Mr Worlanyo Kwadwo Siabi, the Chief Executive Officer (CEO) who announced this, said the move was to empower, re-position and transform the CWSA to efficiently deliver its core mandate of providing and improving access to safe, reliable and affordable potable water, as well as water-related sanitation and hygiene services, to rural communities and small towns in Ghana.
Speaking at the opening of the 2019 review conference of the agency at Fumesua in the Ejisu Municipality in Ashanti, he said the reforms which was initiated in March 2017 sought to transform the entire Water, Sanitation and Hygiene (WASH) sub-sector into a utility services hub towards the achievement of Sustainable Development Goals (SDG) 6.
“We are 11 years away from 2030, the year for the Sustainable Development Goals (SDGs) and to achieve SDG 6 which seeks to ensure availability of water and sanitation for all, there is the need for new strategies and investments in the sector, so that we can achieve the targets set for ourselves in Ghana,” he stated.
The four-day conference among other things would brainstorm to formulate modalities to consolidate the gains whiles scaling-up efforts towards the completion of the reforms process.
The event was held under the theme, “Steps towards a Utility Organization, the Success Story, Challenges and Way Forward” and is being participated by delegates from all the 16 Regions across the Country.
Mr Siabi said even though access to potable water in the rural WASH sub-sector had seen some improvement since 2016, new investments and the policy reforms initiated by the Agency to transform the sector would see a remarkable increase in the 2019 water coverage figures.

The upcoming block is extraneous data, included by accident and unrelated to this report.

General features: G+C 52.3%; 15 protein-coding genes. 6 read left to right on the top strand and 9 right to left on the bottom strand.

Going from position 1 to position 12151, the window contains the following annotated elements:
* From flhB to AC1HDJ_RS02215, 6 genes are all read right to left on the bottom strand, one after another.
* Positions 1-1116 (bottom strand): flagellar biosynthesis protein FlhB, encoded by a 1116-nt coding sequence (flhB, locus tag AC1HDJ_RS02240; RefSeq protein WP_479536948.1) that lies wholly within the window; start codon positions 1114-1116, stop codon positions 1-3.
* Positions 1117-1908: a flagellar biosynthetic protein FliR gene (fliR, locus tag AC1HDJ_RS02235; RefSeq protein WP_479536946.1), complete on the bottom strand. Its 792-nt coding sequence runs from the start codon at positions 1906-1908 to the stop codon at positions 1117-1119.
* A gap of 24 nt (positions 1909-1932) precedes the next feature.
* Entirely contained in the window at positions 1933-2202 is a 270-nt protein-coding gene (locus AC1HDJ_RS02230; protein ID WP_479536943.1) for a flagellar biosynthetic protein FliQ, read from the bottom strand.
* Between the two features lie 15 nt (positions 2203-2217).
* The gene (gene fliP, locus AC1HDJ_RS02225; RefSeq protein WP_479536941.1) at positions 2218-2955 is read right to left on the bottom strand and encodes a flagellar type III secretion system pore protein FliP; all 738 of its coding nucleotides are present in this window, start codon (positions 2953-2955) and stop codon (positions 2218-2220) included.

The CEO said the Agency as part of the reforms had deployed new staff to manage 125 small towns pipe water systems, adding that, GH¢13,092,543.00 revenue had been generated from the sale of water since 2017.
He mentioned agitations by chiefs and other stakeholders in some communities over the management of water systems by CWSA, as one of the major challenges confronting the Agency.
Mr Siabi enumerated instances where the Agency had to relocate its staff from certain communities a few months after their deployment to certain communities and called for cooperation for efficient delivery of quality and affordable water to such communities in need.
Madam Cecilia Abena Dapaah, Minister for Sanitation and Water Resources, in a speech read on her behalf, said the idea to transform the rural water sub-sector and make it key in the sustainable management of WASH services was laudable.
The transformation, she said, became necessary in view of the fact that the community management model was plagued with a number of challenges that threatened the sustainability of the water supply assets provided by government.
“It is also obvious that the skills and competencies at the community level cannot cope with the increasing technological complexities of rural water supplies, resulting in the continuous cycle of breakdown and rehabilitation of existing water supply infrastructure with resources that should have been used to provide water systems to unserved communities,” she lamented.
She said while the agency devised various strategies for managing the existing stock of water supply infrastructure, they must not lose sight of the fact that there were still about 37.92 per cent of rural dwellers who did not have access to safe water at all.
It is for this reason, she noted, that government had secured $45.7million from the World Bank as additional financing to complete outstanding works under the Sustainable Rural Water and Sanitation Project which ended in 2016.